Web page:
Rainfall interception and partitioning in afromontane rain forests of the Eastern arc mountains, Tanzania: implications for water conservation.

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Forest Research Institute Malaysia


The aboveground components of the hydrologie cycle of rain forest are important processes that determine the hydrologie behaviour and dynamics of these ecosystems. Precipitation, throughfall, stem flow, canopy interception and streamflow were measured and modelled in two afromontane rain forests of the Eastern Arc Mountains of Tanzania. Measurements were made daily for 50 months in the Ulugurus and 56 months in the Usambaras. Throughfall was 76% of the gross rainfall in the Usambaras and 79% in the Ulugurus. Stemflow was less than 2% of rainfall. Both parameters were correlated with gross rainfall (r2 = 0.97, 0.99, 0.86 and 0.94). Canopy interception was 22% of rainfall for the Usambaras and 20% for the Ulugurus. Streamflow was best modelled using five months running mean rainfall in the Ulugurus (r = 0.67) and three to four months in the Usambaras (r = 0.72). A high proportion of the gross rainfall is delivered as net precipitation. There is effective partitioning of rainfall on the forest canopy providing reasonable dumping effect of rainstorms. The slow response in streamflow to rainfall events shows the efficiency of the forests to mitigate storm water impacts and thus ensuring continuous water supply. Further studies in effects of forest harvesting on water yield are pertinent to enable adequate planning of forest utilization.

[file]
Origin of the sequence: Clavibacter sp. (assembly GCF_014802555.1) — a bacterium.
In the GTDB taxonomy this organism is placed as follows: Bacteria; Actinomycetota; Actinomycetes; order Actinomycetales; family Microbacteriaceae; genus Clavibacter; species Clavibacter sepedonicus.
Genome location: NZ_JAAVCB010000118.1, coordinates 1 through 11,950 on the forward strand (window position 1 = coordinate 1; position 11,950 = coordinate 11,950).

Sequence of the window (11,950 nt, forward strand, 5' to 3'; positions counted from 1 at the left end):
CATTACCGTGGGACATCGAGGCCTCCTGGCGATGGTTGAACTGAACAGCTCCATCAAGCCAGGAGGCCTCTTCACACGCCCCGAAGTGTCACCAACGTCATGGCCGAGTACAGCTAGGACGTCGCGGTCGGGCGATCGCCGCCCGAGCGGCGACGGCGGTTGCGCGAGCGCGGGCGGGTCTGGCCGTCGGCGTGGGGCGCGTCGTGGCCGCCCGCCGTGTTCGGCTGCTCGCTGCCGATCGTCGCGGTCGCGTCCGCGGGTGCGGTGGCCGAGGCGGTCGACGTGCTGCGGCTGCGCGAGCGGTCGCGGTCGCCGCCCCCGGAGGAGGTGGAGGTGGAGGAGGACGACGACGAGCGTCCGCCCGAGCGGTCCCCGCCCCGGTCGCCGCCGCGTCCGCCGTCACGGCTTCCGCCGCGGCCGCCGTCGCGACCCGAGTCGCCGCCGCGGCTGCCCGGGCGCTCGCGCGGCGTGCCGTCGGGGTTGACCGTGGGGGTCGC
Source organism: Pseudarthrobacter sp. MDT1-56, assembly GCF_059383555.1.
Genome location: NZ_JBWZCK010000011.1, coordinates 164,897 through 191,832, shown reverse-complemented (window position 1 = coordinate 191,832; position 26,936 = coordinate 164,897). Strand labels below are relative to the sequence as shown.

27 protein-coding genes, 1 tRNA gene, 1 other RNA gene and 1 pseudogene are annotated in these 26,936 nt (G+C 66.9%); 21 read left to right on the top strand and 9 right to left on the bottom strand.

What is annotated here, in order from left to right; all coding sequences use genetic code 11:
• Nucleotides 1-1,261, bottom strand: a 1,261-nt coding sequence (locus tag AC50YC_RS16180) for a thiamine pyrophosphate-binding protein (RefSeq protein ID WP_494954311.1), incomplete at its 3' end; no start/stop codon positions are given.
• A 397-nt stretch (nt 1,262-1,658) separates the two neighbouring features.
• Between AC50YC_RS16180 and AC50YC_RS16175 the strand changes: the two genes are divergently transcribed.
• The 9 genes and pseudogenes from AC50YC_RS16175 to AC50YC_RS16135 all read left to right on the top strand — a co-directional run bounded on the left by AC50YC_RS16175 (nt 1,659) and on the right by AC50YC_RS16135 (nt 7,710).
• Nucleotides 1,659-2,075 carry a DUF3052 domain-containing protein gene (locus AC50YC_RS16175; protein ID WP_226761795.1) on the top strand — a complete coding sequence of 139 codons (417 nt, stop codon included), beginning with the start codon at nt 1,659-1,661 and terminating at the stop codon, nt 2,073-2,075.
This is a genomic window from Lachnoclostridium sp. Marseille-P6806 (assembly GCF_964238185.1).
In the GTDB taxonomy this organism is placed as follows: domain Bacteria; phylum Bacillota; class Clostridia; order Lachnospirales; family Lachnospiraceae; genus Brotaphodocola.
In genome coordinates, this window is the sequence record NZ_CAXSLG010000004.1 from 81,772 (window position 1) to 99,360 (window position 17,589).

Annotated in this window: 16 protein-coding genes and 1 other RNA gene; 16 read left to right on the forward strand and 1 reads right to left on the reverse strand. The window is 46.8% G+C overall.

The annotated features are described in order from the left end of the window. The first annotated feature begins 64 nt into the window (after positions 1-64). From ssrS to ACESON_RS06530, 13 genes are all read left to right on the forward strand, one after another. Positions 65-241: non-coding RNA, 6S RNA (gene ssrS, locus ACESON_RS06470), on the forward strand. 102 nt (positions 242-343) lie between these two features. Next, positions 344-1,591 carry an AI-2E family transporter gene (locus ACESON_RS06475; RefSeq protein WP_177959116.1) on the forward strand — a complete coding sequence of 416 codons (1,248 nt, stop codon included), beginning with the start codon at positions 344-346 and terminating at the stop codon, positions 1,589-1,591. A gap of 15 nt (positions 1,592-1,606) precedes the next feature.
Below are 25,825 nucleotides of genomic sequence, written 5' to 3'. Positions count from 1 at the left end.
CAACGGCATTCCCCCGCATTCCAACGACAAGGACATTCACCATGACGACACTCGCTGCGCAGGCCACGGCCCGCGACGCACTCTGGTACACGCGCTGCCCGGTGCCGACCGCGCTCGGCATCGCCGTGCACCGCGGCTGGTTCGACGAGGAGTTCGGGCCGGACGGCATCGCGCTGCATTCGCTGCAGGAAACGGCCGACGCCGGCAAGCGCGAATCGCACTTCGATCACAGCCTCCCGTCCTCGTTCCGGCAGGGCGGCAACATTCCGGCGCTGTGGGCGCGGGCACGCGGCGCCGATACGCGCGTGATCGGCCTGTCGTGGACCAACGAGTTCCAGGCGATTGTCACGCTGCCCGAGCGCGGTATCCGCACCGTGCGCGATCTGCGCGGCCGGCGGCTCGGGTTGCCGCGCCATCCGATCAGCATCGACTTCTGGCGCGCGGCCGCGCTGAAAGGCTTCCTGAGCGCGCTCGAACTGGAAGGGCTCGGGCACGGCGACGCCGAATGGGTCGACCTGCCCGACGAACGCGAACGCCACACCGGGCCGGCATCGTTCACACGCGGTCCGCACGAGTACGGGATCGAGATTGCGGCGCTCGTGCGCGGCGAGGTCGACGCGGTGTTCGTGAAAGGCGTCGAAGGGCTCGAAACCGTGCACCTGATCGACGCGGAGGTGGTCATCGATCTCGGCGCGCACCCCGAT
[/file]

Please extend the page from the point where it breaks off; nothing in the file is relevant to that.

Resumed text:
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Throughfall, Stemflow, Interception, Streamflow, Afromontane, Rain forest, Eastern Arc mountains